This blog has discussed the issue of housing discrimination several times in previous posts (I, II, III and IV), so it may not be very interesting to go through the legal arguments once again (for those who want to catch up, I have summarised possible legal remedies for dealing with housing discrimination here). I just wanted to share two moving stories being furiously debated on Kafila – personal narratives by Zainab Bawa and Sohail Hashmi (on last count, Zainab’s story had 44 comments which themselves make a very interesting read). Also interesting is Anjum Hasan’s following account:
…what it means to be a Muslim who is not quite a Muslim. Bangalore, where I now live, is perhaps the most hospitable city in the country but trying to rent a house sometimes means dealing with landlords who wish to first get the matter of religion out of the way. Now wait a minute, I have wanted to say to the house-owner who asks me on the phone if I’m Muslim. I know he is drawing on a pre-existing mental picture. I want to answer him in the negative and hope he gets the implication, which is that not everyone with a Muslim name is ‘Muslim’ . But if he misses my subtle point, I will only be encouraging him to continue discriminating against those who conform to the image in his prejudiced head. Better, then, to say – ‘Yes, I am’ and try to get across the subtext – ‘And so what?’ Which possibly means losing the house, which seems eminently unfair.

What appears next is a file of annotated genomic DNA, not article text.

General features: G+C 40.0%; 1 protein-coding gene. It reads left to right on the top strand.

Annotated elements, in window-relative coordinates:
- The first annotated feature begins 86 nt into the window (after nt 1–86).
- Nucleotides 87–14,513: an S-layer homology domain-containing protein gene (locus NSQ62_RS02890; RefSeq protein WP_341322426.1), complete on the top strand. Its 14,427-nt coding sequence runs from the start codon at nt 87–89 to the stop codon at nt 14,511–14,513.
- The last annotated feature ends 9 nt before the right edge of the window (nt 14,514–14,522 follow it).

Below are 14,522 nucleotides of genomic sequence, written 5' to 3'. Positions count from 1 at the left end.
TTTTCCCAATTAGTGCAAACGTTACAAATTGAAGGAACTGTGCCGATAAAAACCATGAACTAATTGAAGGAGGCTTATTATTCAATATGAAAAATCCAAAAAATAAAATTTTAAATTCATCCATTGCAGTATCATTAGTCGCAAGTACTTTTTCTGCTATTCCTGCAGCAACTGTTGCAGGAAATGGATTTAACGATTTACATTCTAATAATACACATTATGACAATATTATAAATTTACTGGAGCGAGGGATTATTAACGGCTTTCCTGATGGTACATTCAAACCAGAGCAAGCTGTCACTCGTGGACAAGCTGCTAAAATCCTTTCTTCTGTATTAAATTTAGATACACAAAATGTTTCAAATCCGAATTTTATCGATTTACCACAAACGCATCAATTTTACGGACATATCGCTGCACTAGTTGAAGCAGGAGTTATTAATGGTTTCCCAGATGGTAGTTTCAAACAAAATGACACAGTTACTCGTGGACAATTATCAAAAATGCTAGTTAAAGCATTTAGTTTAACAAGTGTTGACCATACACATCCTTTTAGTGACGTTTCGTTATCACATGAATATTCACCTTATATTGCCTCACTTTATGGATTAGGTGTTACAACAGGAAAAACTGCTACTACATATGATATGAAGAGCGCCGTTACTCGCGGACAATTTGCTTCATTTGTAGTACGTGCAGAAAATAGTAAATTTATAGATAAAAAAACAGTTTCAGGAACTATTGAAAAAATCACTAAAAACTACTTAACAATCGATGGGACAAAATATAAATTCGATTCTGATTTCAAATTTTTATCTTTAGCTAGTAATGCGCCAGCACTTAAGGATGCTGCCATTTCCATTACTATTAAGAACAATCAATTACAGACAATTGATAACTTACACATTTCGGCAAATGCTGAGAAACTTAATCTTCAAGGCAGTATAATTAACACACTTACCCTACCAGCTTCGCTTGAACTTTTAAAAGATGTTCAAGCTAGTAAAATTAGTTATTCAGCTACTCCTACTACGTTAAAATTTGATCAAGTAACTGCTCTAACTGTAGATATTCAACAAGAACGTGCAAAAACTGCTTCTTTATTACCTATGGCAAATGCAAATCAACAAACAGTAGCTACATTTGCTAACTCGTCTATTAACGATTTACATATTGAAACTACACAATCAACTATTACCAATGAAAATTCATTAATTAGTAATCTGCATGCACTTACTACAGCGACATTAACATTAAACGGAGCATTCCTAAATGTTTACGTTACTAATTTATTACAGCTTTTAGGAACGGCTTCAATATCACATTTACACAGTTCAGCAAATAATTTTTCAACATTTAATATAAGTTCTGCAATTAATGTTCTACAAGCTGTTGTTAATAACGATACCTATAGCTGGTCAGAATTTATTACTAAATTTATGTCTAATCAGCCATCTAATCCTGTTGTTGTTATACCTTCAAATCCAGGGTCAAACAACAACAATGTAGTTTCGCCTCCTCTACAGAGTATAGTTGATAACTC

These narratives should remind us that behind our sanitised legalese are real people facing real consequences because of choices made by our legal system (for choosing not to act is also a choice). Sohail’s anecdote suggests that housing discrimination against Muslims in Delhi is (a) not recent, i.e. not a product of recent ostensible linkages between Islam and terrorism, (b) systemic and widespread enough to dictate basic life choices regarding where to live and everything else that goes with it, and (c) solely based on the religion of the applicant (the use of intelligent and innovative pretexts notwithstanding). Sadly, all we have is anecdotal evidence. This is an issue crying out for statistical analysis so that we can realise the true extent of the problem and test the generality of these anecdotes. Incidentally, readers may be interested to know that the 2009 election manifestoes of the Congress Party and the CPI(M) promise to establish an Equal Opportunity Commission by law, while the CPI manifesto promises to ‘end discrimination in the matter of job recruitment and disbursement of various economic schemes.’ (For a detailed discussion on the Equal Opportunity Commission and its potential implications for this discussion, see this article).